In my posts for C and D, I wrote about creativity and deadlines. Once I set myself some writing deadlines and got my inner creative out, the words flowed all over the page. I had not planned the book as such, I was just letting it flow.

As instructed, I left my drafts alone for a while. Locked them in a drawer. After a few months, I pulled them out to read them. I felt pretty certain that the odd grammar issue would have slipped through.

“Hmmmm.” I mused.

“This is crap.”

Approaching a novel with no clear plan works for some people, I’m told. I thought that it worked for me. I now have two chunky wedges of paper that are clear testament that unplanned novel writing produces well… unplanned prose that wanders off in all sorts of directions.

Editing for me is about bringing some order and direction to the prose. Helping the story make sense. Two people have helped me enormously in this area – Anne Rainbow who runs a fantastic web course on editing over at her blog www.scrivenervirgin.com and my writing buddy Amanda Fleet who gave me some fantastic insights into her planning process, which thankfully, is flexible enough to be used retrospectively.

Editing my second novel will be so much easier than my first – at least I will have planned the second before I write it.

 

C is for Creativity

Creativity-definition-1

In my last post, I wrote about a growing addiction to stationery – particularly to notebooks.

With a new notebook and a full pen you can go anywhere. You can be anyone. At the end of the day – you just make it up. Yesterday, I blogged about the wonderful Bureau Direct. I must also mention Spotlight Stationeryanother company that provides gorgeous things.

I thought that finding creativity was the challenge. Overcoming the blank page.

I learned that the secret was fifty words. If on any morning, I could write fifty words, then I could write five hundred, a thousand, fifteen hundred. The key was to churn out those first fifty. That’s it! I thought. I’ve cracked Creativity. I’m a writer. Eureka!

I am learning that a writer must be many things. Creativity is a part of it for sure, but for me, it is just the first part. Once the imagination has run riot, another ‘C’ needs to step forward; the craftsman needs to emerge and fashion the writing into a novel. Then the marketeer must emerge and promote the book.

If this draft is to become my best-ever debut novel, then the craftsman is going to need to work with the creative. At the moment, I’m not sure that they are even on speaking terms.

This post is part of the A to Z Challenge. Find out more about it by clicking here.

Blogging from A to Z Challenge

Ugly Social Media

Click on this if….

No. Stop it.

Gradually, I am overcoming the dramatic gastric impact of Spinning, which is a great relief to the dog and many local residents.

However, I am increasingly annoyed by the tactics some organisations are using to garner positive social media statistics. You know the posts that I mean;

“Like this page if you believe that a soldier who saved his platoon, sacrificing his life should be honoured while this malicious paedophile should not!”

Seems a bit of a no-brainer.

Then you look to see that the post originates from a page called “Lovely fluffy British folk”. Curious fellow that I am, I look at this page.

It turns out that the page should more accurately be called;

“Racist, xenophobic dimwits? You have found your online home.”

Many of these ‘like-farm’ posts are using images of the military to lure people to anti-immigration or anti-muslim organisations. The implication being a polar relationship. “Military Good, Military fight Bad. Immigration Bad. Muslim Bad.”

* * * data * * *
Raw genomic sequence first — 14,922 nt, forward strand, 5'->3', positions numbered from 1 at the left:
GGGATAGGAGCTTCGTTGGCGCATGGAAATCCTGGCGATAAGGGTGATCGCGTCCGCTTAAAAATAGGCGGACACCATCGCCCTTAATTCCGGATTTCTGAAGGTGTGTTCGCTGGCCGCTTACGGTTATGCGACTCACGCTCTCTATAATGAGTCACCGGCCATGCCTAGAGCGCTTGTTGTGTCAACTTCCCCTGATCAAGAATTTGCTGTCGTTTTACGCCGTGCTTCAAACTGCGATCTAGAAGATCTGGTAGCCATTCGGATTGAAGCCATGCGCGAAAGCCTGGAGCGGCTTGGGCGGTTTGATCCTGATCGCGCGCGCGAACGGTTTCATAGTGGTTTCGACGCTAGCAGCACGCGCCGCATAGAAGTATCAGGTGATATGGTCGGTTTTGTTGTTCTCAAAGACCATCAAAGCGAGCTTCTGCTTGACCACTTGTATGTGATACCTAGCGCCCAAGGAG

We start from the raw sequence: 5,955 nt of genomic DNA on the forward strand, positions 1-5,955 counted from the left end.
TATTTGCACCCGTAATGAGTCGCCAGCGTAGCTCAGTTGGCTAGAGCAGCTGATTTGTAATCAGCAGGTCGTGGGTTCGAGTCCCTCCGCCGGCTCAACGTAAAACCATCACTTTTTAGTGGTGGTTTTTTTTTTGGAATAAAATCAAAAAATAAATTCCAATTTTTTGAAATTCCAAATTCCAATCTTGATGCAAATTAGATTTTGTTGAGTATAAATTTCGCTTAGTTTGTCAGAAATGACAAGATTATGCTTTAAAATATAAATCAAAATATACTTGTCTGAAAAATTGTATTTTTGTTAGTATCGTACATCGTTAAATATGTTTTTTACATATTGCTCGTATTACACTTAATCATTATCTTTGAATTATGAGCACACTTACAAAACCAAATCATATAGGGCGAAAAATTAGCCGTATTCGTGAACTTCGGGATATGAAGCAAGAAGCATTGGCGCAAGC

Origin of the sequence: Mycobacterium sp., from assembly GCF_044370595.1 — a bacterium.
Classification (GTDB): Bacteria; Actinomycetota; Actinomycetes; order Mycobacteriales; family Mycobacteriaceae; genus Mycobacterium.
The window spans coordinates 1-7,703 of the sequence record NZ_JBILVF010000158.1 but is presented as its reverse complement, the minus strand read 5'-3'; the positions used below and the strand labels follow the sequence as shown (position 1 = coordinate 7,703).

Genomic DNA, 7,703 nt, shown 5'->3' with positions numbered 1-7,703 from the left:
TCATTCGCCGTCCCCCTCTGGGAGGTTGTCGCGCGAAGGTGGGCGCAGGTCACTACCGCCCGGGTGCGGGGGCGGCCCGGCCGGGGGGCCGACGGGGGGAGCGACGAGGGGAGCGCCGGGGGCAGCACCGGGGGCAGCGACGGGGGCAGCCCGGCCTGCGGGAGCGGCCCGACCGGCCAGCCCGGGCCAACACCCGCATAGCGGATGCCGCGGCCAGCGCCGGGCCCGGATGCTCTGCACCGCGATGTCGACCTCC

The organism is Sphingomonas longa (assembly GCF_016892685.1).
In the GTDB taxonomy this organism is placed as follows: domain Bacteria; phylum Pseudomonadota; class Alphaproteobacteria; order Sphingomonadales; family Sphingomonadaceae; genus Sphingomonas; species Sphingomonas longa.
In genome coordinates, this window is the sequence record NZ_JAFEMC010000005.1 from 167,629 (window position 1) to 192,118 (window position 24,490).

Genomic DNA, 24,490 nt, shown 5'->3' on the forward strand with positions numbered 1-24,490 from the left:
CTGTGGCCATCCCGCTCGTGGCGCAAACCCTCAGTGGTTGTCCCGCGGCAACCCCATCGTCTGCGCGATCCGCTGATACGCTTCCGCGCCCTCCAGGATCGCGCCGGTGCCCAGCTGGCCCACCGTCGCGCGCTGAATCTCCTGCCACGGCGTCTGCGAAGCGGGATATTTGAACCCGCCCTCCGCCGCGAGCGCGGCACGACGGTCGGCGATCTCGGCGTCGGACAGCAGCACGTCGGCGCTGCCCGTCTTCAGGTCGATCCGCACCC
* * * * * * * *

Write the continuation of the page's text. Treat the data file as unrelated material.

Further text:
I thought I might take a moment to relate to you an anecdote.

4-British-Army-Getty

(Getty Image taken from the Independent website)

I live adjacent to Salisbury Plain, home to Stonehenge and essentially an adventure playground for the British Army. I play golf (badly) at Tidworth Garrison Golf Club, which as the name might suggest, has strong military connections.

Tidworth is a garrison town.

On Tidworth high street, I went for a haircut in a busy barbers. Three barbers were working and four more customers were waiting. I’m fairly certain I was the only non-serving military man there. I was the only one not in camoflauge for a start.

The standard cut seemed to be, “number 2 back and sides and short tidy on top please Kemal.”

You see the barbers were all Muslim Turks. Really.

Immigrants too. Good heavens.

Please don’t associate images of the British military with stupidity, ignorance or prejudice. They’re way too good for that.

Incidentally – best haircut I’ve had in ages.

Whining on Wine

glass_of_wine_book_candle

Me again.

This morning I awoke full of the joys of the New Year. I had resolved how the next few days would be spent.

I am particularly looking forward to a couple of nights away with the long-suffering wife, Margaret. In a particularly sensitive moment, Nero the dog has gifted us a stay at a very posh hotel in the Cotswolds.

Walks in the countryside, lounging in the spa, delicious food and fine wine with the love of my life. What could be better?

Then the Chief Medical Officer (Dame Sally Davies) came on TV to tell me how dangerous drinking was. “Drinking any level of alcohol regularly carries a health risk for anyone…”

Fortunately, I have recently read “Doctoring Data” by Dr Malcolm Kendrick. If you read only one book this year, read that one. Actually, read two, because I’m going to release a novel too.

Dr Kendrick very mildly points out that we might want to be a little bit careful about guidance and advice issued by people like the Chief Medical Officer.

Equipped with the mental tool kit that Dr Kendrick has equipped me with, I was able to note a few things that I might ordinarily have missed from the brief item on the morning news.

In my head the conversation went a bit like this